An actual conversation I had recently at a business organization meeting
He took my arm firmly, pulling me aside for a private conversation. I had been standing in a small circle with colleagues, talking, at a business organization meeting when he accosted me.
“So,” he started. “I understand you work with electric utilities.” More of a question than a statement.
It all happened so suddenly that I just looked at him. “Have we met?” I asked, mainly to gather myself.
“No,” he said, then introduced himself. I returned the favor.
“I know who you are,” he continued. “You used to sit on an energy-related committee with my wife.”
“And she is…” I ventured.
He told me. Different last name. But now I understood the connection. They modernized older properties, and one of their initiatives is to lower the energy requirements of the buildings by integrating renewable resources and energy efficiency measures.
“Ah. Yes, I work with electric utilities.”
“Around renewable energy?”
“Mainly around integrating more renewable resources into the electric grid.”
“So you know a lot about rooftop solar photovoltaic panels?”
I nodded, and started to smile. I had a good idea where this was going.
“And net energy metering?” his questioning continued.
I nodded again. “Yeah, I’ve written a bit about NEM.”
“Well…” he began, pausing a bit and leaning in. “I’m starting to get some push back from my neighbors about my solar panels. And my electric cooperative says I can’t expand my solar array.” He named the coop. “And I don’t understand why.”
Coincidently, a few months earlier, I spoke with the President of that cooperative, so had some precise figures.
“I’m not surprised about the cooperative,” I said. “They’re already at 12% penetration.”
“What does that mean?” he asked.
“It means that 12% of their customers self-generate from rooftop solar panels.”
“Well, isn’t that good?” he asked.
“Yes,” I replied. “It’s good to increase generation from renewable resources. But, the state only required utilities to accept up to 4%, and your coop already has three times that amount. And they are beginning to have trouble managing it, and seeing more of the cost inequities.”
He looked at me for a bit. Then, leaning back, he said, “I can see I’m not going to get any sympathy from you.”
I smiled. “Is that why you pulled me aside; you wanted my sympathy? I’m just being a realist here, giving you facts.”
He harrumphed. “Then give me some more facts.”
“Okay.” I said. “Can you tell me how NEM works for you?”
“Of course. I self-generate, use what I generate, and send the extra to the grid.”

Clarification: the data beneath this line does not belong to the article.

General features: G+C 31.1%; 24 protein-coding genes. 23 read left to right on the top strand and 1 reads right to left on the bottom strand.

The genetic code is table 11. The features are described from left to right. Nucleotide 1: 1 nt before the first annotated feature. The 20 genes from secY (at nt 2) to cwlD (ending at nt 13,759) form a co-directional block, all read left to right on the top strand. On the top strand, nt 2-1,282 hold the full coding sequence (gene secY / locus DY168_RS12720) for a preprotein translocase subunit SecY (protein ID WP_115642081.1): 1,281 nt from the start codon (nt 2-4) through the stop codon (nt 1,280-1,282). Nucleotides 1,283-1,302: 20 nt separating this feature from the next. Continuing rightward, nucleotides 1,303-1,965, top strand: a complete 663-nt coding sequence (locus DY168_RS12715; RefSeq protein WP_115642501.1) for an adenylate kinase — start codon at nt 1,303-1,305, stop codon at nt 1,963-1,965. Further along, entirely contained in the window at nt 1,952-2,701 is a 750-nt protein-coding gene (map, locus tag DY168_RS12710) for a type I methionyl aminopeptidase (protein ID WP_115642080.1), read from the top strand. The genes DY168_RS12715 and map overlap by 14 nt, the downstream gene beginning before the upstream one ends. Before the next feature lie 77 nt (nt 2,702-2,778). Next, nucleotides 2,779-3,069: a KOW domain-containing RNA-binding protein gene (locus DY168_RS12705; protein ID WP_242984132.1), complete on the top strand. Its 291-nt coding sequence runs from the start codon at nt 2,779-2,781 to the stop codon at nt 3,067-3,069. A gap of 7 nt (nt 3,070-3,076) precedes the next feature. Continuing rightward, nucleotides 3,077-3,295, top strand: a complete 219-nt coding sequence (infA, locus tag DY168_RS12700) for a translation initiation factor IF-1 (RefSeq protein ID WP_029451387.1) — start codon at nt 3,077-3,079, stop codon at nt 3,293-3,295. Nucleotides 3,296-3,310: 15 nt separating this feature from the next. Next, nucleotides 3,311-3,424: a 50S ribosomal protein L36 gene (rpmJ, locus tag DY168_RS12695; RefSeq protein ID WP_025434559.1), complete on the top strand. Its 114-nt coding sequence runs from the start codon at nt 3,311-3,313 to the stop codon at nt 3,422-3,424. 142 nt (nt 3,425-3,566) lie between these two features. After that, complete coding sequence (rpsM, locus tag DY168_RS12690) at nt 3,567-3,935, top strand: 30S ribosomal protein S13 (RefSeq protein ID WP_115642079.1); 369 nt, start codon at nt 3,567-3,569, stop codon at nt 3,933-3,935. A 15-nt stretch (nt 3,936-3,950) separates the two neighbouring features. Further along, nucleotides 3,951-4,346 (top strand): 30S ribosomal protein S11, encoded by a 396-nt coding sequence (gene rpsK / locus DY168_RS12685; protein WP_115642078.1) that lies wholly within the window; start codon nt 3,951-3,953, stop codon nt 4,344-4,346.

“Do you get extra generation every day?” I asked.
“Most days.” he stated.
“What happens on really cloudy days, or when it rains? Or snows?”
“Well, I generate less. But over the long term, I generate more than I use.”
“And when it rains, or snows, or is cloudy, or at night, you have electricity?”
“Of course,” he said. “I always have electricity.”
“So you are using the grid’s transmission and distribution system?”
“That’s how I send and get electricity.”
“And, you get credits on your electricity bill; credits at the rate you would normally pay for electricity; retail rates?”
“All the time.”
“You’ve had your panels, how long?”
“Oh, quite a number of years.”
“Have you paid off your original investment? From the electricity credits?”
“A little while ago,” he said.
I paused to let all that sink in. “And you don’t understand why you’re getting push back from the coop and your neighbors?”
He thought for a bit. “I didn’t know about the 12% penetration stuff, but I don’t see how that matters.”
“Okay then. Let’s look at this from a 10,000 foot view.”
“Sounds good,” he said.
“Let’s start toward the beginning. The intent of the NEM law was to increase renewable generation distributed across the state. And in many areas, it has done that. Your area, for instance. In essence, everyone who self generates is an independent power producer. A very, very small one, but nonetheless. But there is a difference between you and a large producer. You are being paid retail rates for your generation whereas a large producer is being paid wholesale rates.”
“Besides that,” I continued, “the coop must take your generation before the large scale generators, so as the penetration goes up, so does their cost of electricity. Plus, self-generators are not paying the costs for infrastructure, transmission, and distribution. That’s extra cost and lost revenue. And it’s your neighbors, those that don’t participate in NEM, that are paying for that.”
Then I paused.
“Well,” he finally said. “I kinda knew all that.”